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Isoxyl Aerosols for Tuberculosis Treatment: Preparation and Characterization of Particles

Isoxyl is a potent antituberculosis drug effective in treating various multidrug-resistant strains in the absence of known side effects. Isoxyl has been used exclusively, but infrequently, via the oral route and has exhibited very poor and highly variable bioavailability due to its sparing solubility in water. These properties resulted in failure of some clinical trials and, consequently, isoxyl's use has been limited. Delivery of isoxyl to the lungs, a major site of Mycobacterium tuberculosis infection, is an attractive alternative route of administration that may rescue this abandoned drug for a disease that urgently requires new therapies. Particles for pulmonary delivery were prepared by antisolvent precipitation. Nanofibers with a width of 200 nm were obtained by injecting isoxyl solution in ethanol to water at a volume ratio of solvent to antisolvent of 1:5. Based on this preliminary result, a well-controlled method, involving nozzle mixing, was employed to prepare isoxyl particles. All the particles were 200 to 400 nm in width but had different lengths depending on properties of the solvents. However, generating these nanoparticles by simultaneous spray drying produced isoxyl microparticles (Feret's diameter, 1.19-1.77 mu m) with no discernible nanoparticle substructure. The bulking agent, mannitol, helped to prevent these nanoparticles from agglomeration during process and resulted in nanoparticle aggregates in micron-sized superstructures. Future studies will focus on understanding difference of these isoxyl microparticles and nanoparticles/nanoparticle aggregates in terms of in vivo disposition and efficacy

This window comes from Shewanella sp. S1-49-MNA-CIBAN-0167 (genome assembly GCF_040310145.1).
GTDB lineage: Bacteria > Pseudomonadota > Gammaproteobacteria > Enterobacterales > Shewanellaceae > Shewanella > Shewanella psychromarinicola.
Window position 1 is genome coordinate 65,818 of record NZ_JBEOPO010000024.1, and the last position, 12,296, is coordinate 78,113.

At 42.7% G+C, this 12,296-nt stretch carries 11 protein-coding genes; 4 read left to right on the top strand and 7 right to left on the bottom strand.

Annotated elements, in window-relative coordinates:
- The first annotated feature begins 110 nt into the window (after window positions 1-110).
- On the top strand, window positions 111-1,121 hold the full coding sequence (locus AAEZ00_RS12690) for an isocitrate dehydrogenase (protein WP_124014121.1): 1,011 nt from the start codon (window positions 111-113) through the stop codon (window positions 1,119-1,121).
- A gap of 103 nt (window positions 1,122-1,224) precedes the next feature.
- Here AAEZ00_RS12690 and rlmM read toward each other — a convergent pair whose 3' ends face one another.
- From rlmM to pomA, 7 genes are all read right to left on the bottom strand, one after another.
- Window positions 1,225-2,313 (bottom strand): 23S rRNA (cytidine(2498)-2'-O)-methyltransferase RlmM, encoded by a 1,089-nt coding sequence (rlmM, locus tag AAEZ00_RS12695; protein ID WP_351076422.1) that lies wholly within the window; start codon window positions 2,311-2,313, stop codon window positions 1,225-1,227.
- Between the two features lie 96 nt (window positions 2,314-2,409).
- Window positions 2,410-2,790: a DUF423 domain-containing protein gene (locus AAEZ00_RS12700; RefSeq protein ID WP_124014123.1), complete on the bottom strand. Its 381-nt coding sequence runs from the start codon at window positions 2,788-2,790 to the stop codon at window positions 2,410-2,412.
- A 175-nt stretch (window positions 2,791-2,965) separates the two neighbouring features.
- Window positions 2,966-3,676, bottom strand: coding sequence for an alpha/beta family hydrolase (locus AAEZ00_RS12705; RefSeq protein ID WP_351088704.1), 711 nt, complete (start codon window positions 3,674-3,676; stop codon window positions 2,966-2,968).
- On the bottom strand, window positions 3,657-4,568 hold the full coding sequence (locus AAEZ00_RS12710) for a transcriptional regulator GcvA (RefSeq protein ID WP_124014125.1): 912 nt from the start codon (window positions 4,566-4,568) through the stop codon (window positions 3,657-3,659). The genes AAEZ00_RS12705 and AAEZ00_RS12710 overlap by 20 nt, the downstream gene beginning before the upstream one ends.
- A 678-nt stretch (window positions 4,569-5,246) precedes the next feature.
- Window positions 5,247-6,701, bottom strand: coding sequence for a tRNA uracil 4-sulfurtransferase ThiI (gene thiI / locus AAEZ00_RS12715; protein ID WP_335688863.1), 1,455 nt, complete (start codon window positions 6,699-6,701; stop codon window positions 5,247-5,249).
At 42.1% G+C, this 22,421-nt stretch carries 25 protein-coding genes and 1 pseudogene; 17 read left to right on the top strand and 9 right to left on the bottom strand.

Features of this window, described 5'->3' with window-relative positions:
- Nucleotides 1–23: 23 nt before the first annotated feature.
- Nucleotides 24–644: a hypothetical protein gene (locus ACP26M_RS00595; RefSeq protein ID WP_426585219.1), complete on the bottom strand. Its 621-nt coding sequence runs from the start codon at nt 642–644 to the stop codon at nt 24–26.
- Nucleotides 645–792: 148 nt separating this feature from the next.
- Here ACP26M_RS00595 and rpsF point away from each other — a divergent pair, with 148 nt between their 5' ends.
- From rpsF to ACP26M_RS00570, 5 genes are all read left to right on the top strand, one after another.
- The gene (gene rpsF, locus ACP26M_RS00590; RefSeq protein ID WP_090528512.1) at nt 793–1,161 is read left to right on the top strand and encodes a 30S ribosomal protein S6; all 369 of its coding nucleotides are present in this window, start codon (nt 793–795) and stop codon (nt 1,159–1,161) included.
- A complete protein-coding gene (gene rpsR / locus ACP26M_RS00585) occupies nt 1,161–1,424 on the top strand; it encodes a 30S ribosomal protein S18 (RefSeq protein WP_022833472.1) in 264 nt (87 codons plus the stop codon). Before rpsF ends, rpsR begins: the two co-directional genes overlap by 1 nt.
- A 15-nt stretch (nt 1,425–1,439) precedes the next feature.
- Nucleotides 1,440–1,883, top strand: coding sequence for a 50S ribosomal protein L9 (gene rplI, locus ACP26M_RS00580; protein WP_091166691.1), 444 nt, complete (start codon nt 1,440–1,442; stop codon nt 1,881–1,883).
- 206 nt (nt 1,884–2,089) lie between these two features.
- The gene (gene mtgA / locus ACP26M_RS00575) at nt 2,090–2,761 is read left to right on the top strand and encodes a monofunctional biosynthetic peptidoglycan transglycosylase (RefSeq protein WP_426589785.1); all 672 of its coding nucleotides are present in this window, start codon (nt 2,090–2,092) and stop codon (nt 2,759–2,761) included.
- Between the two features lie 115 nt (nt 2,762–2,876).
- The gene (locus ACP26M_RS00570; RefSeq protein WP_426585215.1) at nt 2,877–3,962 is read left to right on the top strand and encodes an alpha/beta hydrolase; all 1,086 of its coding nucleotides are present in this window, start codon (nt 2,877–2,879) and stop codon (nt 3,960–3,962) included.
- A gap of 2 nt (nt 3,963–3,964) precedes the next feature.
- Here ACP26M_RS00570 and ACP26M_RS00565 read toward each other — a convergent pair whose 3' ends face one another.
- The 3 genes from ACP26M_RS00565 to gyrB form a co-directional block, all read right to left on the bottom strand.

Wang, CC., & Hickey, A. (2010). Isoxyl Aerosols for Tuberculosis Treatment: Preparation and Characterization of Particles. AAPS PharmSciTech, 11(2), 538-549. https://doi.org/10.1208/s12249-010-9415-y

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